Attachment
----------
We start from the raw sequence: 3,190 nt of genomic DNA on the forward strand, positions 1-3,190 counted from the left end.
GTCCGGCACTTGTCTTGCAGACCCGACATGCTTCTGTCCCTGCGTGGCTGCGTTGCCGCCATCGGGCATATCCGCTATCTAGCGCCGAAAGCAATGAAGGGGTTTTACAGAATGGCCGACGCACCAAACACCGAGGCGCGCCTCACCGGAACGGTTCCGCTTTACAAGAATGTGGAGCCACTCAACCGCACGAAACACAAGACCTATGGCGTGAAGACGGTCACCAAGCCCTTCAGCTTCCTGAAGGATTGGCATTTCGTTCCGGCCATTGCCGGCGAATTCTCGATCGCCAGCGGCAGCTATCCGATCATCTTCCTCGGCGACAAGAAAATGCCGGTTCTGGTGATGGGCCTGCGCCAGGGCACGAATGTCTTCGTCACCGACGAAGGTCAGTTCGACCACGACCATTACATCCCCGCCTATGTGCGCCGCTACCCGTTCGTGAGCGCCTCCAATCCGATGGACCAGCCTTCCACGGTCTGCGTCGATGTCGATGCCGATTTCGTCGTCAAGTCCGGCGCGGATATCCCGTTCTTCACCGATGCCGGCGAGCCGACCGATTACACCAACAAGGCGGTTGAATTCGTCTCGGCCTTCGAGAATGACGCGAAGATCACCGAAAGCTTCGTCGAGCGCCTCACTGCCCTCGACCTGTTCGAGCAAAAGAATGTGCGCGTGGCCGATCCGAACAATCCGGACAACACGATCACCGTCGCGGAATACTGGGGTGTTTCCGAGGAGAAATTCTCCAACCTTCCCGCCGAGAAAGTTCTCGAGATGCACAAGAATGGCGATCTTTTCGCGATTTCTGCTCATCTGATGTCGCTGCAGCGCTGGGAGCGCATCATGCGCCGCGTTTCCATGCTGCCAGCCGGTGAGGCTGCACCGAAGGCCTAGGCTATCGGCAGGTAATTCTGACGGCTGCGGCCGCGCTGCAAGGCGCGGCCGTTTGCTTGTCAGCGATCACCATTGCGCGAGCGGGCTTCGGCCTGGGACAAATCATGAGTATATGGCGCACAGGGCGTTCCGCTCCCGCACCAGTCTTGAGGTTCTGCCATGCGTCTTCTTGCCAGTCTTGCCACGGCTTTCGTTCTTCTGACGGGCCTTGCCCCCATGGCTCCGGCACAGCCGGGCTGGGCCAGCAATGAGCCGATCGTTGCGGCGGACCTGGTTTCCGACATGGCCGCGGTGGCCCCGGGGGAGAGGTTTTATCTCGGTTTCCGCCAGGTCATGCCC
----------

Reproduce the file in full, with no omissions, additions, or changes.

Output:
We start from the raw sequence: 3,190 nt of genomic DNA on the forward strand, positions 1-3,190 counted from the left end.
GTCCGGCACTTGTCTTGCAGACCCGACATGCTTCTGTCCCTGCGTGGCTGCGTTGCCGCCATCGGGCATATCCGCTATCTAGCGCCGAAAGCAATGAAGGGGTTTTACAGAATGGCCGACGCACCAAACACCGAGGCGCGCCTCACCGGAACGGTTCCGCTTTACAAGAATGTGGAGCCACTCAACCGCACGAAACACAAGACCTATGGCGTGAAGACGGTCACCAAGCCCTTCAGCTTCCTGAAGGATTGGCATTTCGTTCCGGCCATTGCCGGCGAATTCTCGATCGCCAGCGGCAGCTATCCGATCATCTTCCTCGGCGACAAGAAAATGCCGGTTCTGGTGATGGGCCTGCGCCAGGGCACGAATGTCTTCGTCACCGACGAAGGTCAGTTCGACCACGACCATTACATCCCCGCCTATGTGCGCCGCTACCCGTTCGTGAGCGCCTCCAATCCGATGGACCAGCCTTCCACGGTCTGCGTCGATGTCGATGCCGATTTCGTCGTCAAGTCCGGCGCGGATATCCCGTTCTTCACCGATGCCGGCGAGCCGACCGATTACACCAACAAGGCGGTTGAATTCGTCTCGGCCTTCGAGAATGACGCGAAGATCACCGAAAGCTTCGTCGAGCGCCTCACTGCCCTCGACCTGTTCGAGCAAAAGAATGTGCGCGTGGCCGATCCGAACAATCCGGACAACACGATCACCGTCGCGGAATACTGGGGTGTTTCCGAGGAGAAATTCTCCAACCTTCCCGCCGAGAAAGTTCTCGAGATGCACAAGAATGGCGATCTTTTCGCGATTTCTGCTCATCTGATGTCGCTGCAGCGCTGGGAGCGCATCATGCGCCGCGTTTCCATGCTGCCAGCCGGTGAGGCTGCACCGAAGGCCTAGGCTATCGGCAGGTAATTCTGACGGCTGCGGCCGCGCTGCAAGGCGCGGCCGTTTGCTTGTCAGCGATCACCATTGCGCGAGCGGGCTTCGGCCTGGGACAAATCATGAGTATATGGCGCACAGGGCGTTCCGCTCCCGCACCAGTCTTGAGGTTCTGCCATGCGTCTTCTTGCCAGTCTTGCCACGGCTTTCGTTCTTCTGACGGGCCTTGCCCCCATGGCTCCGGCACAGCCGGGCTGGGCCAGCAATGAGCCGATCGTTGCGGCGGACCTGGTTTCCGACATGGCCGCGGTGGCCCCGGGGGAGAGGTTTTATCTCGGTTTCCGCCAGGTCATGCCC